Alien autopsy

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Within the UFOlogical community, an alien autopsy, a medical examination of an extraterrestrial being, is supposed to have occurred in 1947 in Roswell, New Mexico.

The supposed autopsy first gained prominence during the 1990s when Ray Santilli, a London-based video entrepreneur, promoted a 17 minute black and white film purporting to be footage of the autopsy. In 1995, the film was sold to television networks internationally and broadcast with high viewer ratings in more than 32 countries.

In 2006, Santilli admitted the film was not entirely authentic, claiming that it was a reconstruction of lost footage of an actual alien autopsy film that he viewed and that a few of the frames embedded in his video were from the original. After this admission, Santilli's film is largely considered a hoax.

While dismissed as fantasy by most people, belief that alien autopsies have been carried out forms a core component of a number of UFO conspiracy theories, though the term itself is used within UFOlogy, fiction, and in popular culture, regardless of the factual status of the imagery that is being presented.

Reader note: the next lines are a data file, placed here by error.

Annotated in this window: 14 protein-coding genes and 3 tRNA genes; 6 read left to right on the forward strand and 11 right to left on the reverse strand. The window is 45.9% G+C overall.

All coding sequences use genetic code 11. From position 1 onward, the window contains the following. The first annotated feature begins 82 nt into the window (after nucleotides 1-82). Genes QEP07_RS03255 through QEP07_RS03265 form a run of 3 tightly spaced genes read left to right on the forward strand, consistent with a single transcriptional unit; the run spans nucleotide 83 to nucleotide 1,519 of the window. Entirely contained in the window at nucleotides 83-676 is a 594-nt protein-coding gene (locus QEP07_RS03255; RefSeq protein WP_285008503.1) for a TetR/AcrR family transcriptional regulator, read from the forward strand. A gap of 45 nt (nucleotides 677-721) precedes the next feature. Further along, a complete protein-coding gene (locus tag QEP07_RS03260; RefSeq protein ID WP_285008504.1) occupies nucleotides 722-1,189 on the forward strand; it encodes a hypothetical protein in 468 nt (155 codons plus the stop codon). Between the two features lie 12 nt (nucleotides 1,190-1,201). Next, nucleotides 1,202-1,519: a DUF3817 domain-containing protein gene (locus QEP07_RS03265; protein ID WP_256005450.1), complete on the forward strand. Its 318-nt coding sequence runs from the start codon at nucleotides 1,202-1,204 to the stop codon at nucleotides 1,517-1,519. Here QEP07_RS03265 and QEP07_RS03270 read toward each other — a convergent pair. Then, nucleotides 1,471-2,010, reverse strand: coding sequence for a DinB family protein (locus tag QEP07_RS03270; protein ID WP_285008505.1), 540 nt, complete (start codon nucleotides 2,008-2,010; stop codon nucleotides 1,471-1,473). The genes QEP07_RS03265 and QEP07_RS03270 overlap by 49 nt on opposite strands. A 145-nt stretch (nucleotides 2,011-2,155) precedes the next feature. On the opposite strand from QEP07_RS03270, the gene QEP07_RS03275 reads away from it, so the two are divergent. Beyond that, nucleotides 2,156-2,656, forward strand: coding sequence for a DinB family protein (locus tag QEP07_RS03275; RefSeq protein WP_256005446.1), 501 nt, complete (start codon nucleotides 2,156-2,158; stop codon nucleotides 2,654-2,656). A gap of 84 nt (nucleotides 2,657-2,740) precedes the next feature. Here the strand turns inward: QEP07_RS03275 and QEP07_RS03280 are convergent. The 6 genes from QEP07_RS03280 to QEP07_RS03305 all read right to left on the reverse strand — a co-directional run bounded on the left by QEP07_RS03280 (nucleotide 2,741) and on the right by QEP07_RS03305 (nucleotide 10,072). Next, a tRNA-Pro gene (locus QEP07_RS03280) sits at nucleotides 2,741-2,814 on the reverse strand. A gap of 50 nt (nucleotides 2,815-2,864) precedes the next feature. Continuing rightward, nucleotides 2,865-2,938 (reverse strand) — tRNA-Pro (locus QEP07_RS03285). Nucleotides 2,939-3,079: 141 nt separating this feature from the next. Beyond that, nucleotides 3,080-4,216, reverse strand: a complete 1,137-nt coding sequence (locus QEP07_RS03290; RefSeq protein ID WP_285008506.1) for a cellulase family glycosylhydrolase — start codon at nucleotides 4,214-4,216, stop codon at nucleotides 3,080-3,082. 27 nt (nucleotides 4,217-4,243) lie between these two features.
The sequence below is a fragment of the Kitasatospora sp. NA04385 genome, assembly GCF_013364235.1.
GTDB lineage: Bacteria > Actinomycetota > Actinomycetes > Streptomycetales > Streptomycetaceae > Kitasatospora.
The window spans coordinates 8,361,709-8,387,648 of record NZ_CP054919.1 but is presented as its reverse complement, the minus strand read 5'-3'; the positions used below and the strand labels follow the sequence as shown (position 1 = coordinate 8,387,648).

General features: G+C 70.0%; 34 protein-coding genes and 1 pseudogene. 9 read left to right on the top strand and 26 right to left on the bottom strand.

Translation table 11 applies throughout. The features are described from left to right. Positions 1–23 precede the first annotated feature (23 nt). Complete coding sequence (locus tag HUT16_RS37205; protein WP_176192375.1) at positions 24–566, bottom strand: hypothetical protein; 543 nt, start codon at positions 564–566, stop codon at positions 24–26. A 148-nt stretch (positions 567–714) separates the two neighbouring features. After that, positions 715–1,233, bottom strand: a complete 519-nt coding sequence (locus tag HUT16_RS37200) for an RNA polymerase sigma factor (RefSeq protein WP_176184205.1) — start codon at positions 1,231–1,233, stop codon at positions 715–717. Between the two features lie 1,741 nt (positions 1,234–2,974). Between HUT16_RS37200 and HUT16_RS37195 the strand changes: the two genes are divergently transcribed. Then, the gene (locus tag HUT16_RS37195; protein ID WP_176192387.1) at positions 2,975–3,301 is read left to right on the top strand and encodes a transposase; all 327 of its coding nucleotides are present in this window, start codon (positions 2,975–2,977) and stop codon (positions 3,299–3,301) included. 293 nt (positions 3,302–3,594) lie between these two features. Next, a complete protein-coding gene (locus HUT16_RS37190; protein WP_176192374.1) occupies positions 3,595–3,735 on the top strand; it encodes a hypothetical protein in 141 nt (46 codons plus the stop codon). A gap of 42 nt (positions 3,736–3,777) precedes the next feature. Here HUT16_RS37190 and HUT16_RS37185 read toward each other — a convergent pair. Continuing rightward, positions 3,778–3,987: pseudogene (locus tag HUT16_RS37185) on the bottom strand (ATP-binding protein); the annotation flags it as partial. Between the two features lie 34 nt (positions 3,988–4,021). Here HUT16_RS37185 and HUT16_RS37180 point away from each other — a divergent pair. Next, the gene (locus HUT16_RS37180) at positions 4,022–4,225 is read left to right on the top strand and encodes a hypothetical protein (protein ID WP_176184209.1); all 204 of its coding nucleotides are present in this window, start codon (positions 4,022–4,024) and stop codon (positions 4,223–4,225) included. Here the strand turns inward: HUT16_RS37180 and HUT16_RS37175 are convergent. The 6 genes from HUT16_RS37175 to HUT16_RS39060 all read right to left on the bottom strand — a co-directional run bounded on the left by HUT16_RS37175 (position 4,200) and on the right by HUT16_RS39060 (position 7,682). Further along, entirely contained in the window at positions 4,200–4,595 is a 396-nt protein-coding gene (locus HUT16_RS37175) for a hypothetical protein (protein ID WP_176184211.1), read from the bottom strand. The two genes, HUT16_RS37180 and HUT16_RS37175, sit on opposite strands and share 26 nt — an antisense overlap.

The Santilli film

In 1995, Santilli instigated wide-reaching controversy when he claimed to possess footage of an "alien autopsy," shot by a U.S. military official shortly after the 1947 Roswell UFO incident. Santilli first presented his 17-minute black-and-white film to an invited audience of media representatives, UFOlogists, and other dignitaries at the Museum of London on 5 May 1995. The footage, purportedly of doctors performing an autopsy on an alien body in a tent, has subsequently been screened in more than thirty countries worldwide.

Alien Autopsy: Fact or Fiction

Fox television broadcast the striking footage in the United States on August 28, 1995 under the title Alien Autopsy: Fact or Fiction.[1] The program caused a sensation with Time Magazine declaring that the film had sparked a debate "with an intensity not lavished on any home movie since the Zapruder film".[2] Fox re-broadcast the program twice, each time to higher ratings, with the November 1995 broadcast winning its time slot again with 11.7 million viewers and a 14% share.[3] Although in the broadcast version some parts of the autopsy were pixelized or edited out because of their graphic nature, the aforementioned editions[clarification needed] have what Santilli claimed is the complete and unedited film, plus previously unreleased footage of a wreckage presented as the remains of the alien craft reported to have crashed in Roswell.

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